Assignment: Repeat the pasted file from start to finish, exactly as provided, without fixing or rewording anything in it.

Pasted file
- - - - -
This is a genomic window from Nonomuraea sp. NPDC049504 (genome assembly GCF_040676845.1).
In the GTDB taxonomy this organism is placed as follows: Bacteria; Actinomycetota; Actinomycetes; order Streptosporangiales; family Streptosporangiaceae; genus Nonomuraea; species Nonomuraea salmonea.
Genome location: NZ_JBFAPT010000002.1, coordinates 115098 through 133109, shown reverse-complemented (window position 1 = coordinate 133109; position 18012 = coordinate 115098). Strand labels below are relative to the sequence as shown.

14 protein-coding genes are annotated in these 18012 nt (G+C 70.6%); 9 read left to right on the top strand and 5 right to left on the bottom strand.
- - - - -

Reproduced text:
This is a genomic window from Nonomuraea sp. NPDC049504 (genome assembly GCF_040676845.1).
In the GTDB taxonomy this organism is placed as follows: Bacteria; Actinomycetota; Actinomycetes; order Streptosporangiales; family Streptosporangiaceae; genus Nonomuraea; species Nonomuraea salmonea.
Genome location: NZ_JBFAPT010000002.1, coordinates 115098 through 133109, shown reverse-complemented (window position 1 = coordinate 133109; position 18012 = coordinate 115098). Strand labels below are relative to the sequence as shown.

14 protein-coding genes are annotated in these 18012 nt (G+C 70.6%); 9 read left to right on the top strand and 5 right to left on the bottom strand.